And the second one is just the Olympics tend to distort what we are doing. And I think what you see here is very good margin accretion both in the fourth quarter, total year. And also in Infrastructure and C&I, we see margins improving again in 2010. And the basic is we've got the dynamics of margin enhancement really are working and really are repeatable and I will just recap those. We've done lots of restructuring. It has enabled us to really take lots of structure out of the company. We've closed more than 400 facilities. Our headcount is down and these benefits will carry over into 2010 and beyond.

The second point is that our services are growing faster than equipment, which has a nice mix impact. At the same time, the margin in our service business is also improving. So that's really a double tailwind, if you will.

Our contribution margins have grown and are growing. Our pricing is reasonably stable and deflation is accelerating, so that adds to our value gap improving in 2010. We have had disciplined execution around discretionary costs. Our indirects are down 16% and so those are the things that have helped our margins expand.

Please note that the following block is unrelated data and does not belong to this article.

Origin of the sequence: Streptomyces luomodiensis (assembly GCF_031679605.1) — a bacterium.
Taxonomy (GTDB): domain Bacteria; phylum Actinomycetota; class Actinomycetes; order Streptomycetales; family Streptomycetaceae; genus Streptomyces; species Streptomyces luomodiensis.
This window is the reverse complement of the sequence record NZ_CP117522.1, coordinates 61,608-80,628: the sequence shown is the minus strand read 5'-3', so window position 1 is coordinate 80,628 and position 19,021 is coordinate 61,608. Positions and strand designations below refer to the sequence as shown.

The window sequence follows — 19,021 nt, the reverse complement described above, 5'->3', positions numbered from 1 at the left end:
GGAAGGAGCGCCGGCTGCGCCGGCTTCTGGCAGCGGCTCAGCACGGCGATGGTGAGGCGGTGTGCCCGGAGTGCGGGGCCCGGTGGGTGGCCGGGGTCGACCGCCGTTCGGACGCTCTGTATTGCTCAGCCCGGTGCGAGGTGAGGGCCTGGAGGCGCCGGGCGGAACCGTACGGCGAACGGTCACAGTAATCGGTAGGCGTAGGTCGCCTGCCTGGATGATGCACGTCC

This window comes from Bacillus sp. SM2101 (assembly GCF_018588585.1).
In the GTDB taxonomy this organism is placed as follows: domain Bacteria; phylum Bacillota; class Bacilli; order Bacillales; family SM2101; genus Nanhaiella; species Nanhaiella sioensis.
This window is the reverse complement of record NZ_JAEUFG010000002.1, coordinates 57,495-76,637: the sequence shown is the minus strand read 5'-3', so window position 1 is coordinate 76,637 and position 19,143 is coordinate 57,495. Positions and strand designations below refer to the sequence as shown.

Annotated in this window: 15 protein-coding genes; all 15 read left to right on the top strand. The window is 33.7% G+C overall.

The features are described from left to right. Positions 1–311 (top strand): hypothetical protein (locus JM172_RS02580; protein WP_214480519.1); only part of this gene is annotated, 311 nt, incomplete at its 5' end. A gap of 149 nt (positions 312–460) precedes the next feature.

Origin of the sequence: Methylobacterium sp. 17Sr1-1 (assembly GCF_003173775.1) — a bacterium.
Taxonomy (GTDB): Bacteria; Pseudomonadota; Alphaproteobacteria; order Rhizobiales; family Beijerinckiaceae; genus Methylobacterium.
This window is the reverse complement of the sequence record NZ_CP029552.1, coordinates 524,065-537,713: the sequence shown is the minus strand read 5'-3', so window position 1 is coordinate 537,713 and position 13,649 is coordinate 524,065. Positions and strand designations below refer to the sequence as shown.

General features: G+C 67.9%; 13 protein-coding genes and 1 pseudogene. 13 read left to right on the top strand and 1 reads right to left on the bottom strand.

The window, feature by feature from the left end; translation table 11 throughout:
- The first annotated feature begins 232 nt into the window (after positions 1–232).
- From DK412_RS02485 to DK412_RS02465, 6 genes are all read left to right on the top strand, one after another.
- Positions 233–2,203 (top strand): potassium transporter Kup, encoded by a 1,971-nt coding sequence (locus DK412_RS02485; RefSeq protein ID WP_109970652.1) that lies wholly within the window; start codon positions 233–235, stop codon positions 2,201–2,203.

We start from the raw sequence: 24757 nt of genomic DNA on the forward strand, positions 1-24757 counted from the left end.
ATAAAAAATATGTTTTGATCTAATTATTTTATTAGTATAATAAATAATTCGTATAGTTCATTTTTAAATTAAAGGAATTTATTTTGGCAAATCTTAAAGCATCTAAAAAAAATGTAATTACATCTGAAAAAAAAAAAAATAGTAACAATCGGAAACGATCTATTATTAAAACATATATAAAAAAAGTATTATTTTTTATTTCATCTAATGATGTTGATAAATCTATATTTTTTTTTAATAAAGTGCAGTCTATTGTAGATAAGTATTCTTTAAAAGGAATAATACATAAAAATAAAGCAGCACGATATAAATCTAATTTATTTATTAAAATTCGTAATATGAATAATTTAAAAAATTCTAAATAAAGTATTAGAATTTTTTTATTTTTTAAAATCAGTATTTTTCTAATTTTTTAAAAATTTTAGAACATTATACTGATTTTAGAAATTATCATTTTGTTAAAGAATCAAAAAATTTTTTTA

At the same time, we've continued to invest in R&D. Our R&D investment grew 7% in 2009. It's planned to grow 15% to 20% in 2010, so we have lots of high-margin new products coming into the pipeline as well. So, we think the margin story is very good and very good compared to our peers in 2009.

Lastly on cash, which was a big focus area for the year, we started 2009 with a target of $14 billion to $16 billion on Industrial CFOA. We actually beat the plan with $16.6 billion of CFOA. The teams did a great job of reducing working capital by more than $3 billion. And so, where that leaves us right now between GE Capital and the GE parent, we have $72 billion of consolidated cash on the balance sheet. We've got $8.7 billion of cash at the parent. If you add in the announced dispositions of security and the Comcast JV, that's an additional $10 billion.